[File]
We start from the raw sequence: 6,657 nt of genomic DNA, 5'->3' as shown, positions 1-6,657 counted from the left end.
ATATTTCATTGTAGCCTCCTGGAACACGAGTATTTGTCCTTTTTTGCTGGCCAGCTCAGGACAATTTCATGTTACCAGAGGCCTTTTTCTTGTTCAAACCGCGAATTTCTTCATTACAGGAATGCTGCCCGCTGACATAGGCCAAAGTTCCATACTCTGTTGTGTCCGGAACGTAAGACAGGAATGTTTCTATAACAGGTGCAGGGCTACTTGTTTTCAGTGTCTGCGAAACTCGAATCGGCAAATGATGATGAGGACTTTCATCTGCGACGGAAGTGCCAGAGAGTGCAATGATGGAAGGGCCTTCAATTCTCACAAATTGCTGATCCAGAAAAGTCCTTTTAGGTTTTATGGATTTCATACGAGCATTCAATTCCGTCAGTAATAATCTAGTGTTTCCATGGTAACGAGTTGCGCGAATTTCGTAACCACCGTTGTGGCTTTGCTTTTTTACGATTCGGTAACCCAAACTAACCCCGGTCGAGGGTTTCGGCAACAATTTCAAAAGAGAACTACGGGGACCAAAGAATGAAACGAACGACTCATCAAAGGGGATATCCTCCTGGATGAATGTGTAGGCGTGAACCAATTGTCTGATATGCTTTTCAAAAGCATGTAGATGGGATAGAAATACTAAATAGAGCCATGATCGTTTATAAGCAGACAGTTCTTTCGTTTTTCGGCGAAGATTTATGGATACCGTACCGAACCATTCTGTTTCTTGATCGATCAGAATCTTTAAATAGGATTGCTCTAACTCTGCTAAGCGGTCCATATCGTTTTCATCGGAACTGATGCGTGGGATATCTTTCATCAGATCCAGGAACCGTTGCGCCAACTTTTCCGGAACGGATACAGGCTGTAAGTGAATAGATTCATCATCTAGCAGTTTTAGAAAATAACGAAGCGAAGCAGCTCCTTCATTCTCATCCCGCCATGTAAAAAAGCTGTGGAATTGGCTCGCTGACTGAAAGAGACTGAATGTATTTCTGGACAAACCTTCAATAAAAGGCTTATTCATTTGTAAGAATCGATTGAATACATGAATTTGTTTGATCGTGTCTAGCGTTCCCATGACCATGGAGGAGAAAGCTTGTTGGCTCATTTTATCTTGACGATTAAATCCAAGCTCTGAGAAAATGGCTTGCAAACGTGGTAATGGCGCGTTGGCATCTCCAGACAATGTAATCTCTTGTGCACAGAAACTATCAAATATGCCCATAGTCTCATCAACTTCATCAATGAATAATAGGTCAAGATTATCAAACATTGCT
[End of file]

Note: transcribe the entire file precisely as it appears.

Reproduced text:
We start from the raw sequence: 6,657 nt of genomic DNA, 5'->3' as shown, positions 1-6,657 counted from the left end.
ATATTTCATTGTAGCCTCCTGGAACACGAGTATTTGTCCTTTTTTGCTGGCCAGCTCAGGACAATTTCATGTTACCAGAGGCCTTTTTCTTGTTCAAACCGCGAATTTCTTCATTACAGGAATGCTGCCCGCTGACATAGGCCAAAGTTCCATACTCTGTTGTGTCCGGAACGTAAGACAGGAATGTTTCTATAACAGGTGCAGGGCTACTTGTTTTCAGTGTCTGCGAAACTCGAATCGGCAAATGATGATGAGGACTTTCATCTGCGACGGAAGTGCCAGAGAGTGCAATGATGGAAGGGCCTTCAATTCTCACAAATTGCTGATCCAGAAAAGTCCTTTTAGGTTTTATGGATTTCATACGAGCATTCAATTCCGTCAGTAATAATCTAGTGTTTCCATGGTAACGAGTTGCGCGAATTTCGTAACCACCGTTGTGGCTTTGCTTTTTTACGATTCGGTAACCCAAACTAACCCCGGTCGAGGGTTTCGGCAACAATTTCAAAAGAGAACTACGGGGACCAAAGAATGAAACGAACGACTCATCAAAGGGGATATCCTCCTGGATGAATGTGTAGGCGTGAACCAATTGTCTGATATGCTTTTCAAAAGCATGTAGATGGGATAGAAATACTAAATAGAGCCATGATCGTTTATAAGCAGACAGTTCTTTCGTTTTTCGGCGAAGATTTATGGATACCGTACCGAACCATTCTGTTTCTTGATCGATCAGAATCTTTAAATAGGATTGCTCTAACTCTGCTAAGCGGTCCATATCGTTTTCATCGGAACTGATGCGTGGGATATCTTTCATCAGATCCAGGAACCGTTGCGCCAACTTTTCCGGAACGGATACAGGCTGTAAGTGAATAGATTCATCATCTAGCAGTTTTAGAAAATAACGAAGCGAAGCAGCTCCTTCATTCTCATCCCGCCATGTAAAAAAGCTGTGGAATTGGCTCGCTGACTGAAAGAGACTGAATGTATTTCTGGACAAACCTTCAATAAAAGGCTTATTCATTTGTAAGAATCGATTGAATACATGAATTTGTTTGATCGTGTCTAGCGTTCCCATGACCATGGAGGAGAAAGCTTGTTGGCTCATTTTATCTTGACGATTAAATCCAAGCTCTGAGAAAATGGCTTGCAAACGTGGTAATGGCGCGTTGGCATCTCCAGACAATGTAATCTCTTGTGCACAGAAACTATCAAATATGCCCATAGTCTCATCAACTTCATCAATGAATAATAGGTCAAGATTATCAAACATTGCT